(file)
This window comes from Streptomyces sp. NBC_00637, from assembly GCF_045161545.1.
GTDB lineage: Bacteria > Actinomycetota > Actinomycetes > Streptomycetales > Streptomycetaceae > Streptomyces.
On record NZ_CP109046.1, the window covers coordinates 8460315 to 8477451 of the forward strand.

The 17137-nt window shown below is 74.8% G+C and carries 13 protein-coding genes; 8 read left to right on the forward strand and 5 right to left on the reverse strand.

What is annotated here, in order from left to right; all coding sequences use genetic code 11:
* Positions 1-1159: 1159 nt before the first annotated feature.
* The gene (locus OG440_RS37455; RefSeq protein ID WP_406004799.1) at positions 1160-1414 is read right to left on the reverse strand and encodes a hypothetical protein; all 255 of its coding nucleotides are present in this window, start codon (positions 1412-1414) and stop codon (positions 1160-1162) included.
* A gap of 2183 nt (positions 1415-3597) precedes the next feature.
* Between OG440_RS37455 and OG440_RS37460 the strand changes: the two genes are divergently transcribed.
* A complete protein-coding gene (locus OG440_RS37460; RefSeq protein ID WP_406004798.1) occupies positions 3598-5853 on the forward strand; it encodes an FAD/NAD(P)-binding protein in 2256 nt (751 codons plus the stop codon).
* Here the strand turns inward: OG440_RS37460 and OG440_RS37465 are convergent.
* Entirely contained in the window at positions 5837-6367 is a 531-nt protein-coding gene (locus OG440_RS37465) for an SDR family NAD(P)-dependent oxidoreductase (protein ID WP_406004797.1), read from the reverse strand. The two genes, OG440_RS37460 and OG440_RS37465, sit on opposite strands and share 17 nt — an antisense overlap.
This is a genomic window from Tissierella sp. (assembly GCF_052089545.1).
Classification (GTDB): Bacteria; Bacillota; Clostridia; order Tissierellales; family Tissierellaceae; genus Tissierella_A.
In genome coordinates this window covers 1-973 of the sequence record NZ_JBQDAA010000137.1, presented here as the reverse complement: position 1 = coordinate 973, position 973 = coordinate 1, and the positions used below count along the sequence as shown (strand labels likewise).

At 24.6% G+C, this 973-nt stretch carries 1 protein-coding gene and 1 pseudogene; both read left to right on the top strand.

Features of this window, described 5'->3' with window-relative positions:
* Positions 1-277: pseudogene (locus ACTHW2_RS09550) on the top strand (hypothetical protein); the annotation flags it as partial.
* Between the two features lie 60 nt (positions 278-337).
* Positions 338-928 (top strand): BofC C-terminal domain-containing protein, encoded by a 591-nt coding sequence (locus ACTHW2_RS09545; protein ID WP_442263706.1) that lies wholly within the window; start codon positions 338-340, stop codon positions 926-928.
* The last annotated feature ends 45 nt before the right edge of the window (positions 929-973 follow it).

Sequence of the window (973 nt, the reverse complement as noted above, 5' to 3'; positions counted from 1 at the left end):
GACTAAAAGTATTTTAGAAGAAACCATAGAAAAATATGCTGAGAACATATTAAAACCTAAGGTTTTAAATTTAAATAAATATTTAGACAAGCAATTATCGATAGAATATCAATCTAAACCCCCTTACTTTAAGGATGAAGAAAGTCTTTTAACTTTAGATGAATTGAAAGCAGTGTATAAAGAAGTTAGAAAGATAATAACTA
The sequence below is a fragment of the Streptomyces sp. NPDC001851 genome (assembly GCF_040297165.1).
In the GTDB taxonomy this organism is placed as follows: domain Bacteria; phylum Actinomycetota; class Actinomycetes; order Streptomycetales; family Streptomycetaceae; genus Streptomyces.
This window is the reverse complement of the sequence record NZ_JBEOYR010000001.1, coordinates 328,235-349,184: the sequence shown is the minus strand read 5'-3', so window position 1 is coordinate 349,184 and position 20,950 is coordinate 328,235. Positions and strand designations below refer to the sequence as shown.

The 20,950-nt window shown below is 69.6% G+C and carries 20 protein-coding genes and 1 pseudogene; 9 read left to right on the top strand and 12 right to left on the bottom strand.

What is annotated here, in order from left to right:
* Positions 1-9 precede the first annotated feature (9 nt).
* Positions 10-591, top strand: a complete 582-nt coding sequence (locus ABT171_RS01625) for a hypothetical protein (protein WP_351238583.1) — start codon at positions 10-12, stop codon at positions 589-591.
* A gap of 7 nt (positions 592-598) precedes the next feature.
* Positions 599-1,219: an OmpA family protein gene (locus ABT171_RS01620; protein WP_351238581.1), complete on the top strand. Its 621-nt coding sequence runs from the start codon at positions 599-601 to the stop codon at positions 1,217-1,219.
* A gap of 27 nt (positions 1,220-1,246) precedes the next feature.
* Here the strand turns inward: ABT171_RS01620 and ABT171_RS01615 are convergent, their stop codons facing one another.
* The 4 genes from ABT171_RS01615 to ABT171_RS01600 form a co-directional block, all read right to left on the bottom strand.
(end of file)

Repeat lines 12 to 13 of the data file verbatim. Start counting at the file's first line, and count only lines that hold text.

* Entirely contained in the window at positions 5837-6367 is a 531-nt protein-coding gene (locus OG440_RS37465) for an SDR family NAD(P)-dependent oxidoreductase (protein ID WP_406004797.1), read from the reverse strand. The two genes, OG440_RS37460 and OG440_RS37465, sit on opposite strands and share 17 nt — an antisense overlap.
This is a genomic window from Tissierella sp. (assembly GCF_052089545.1).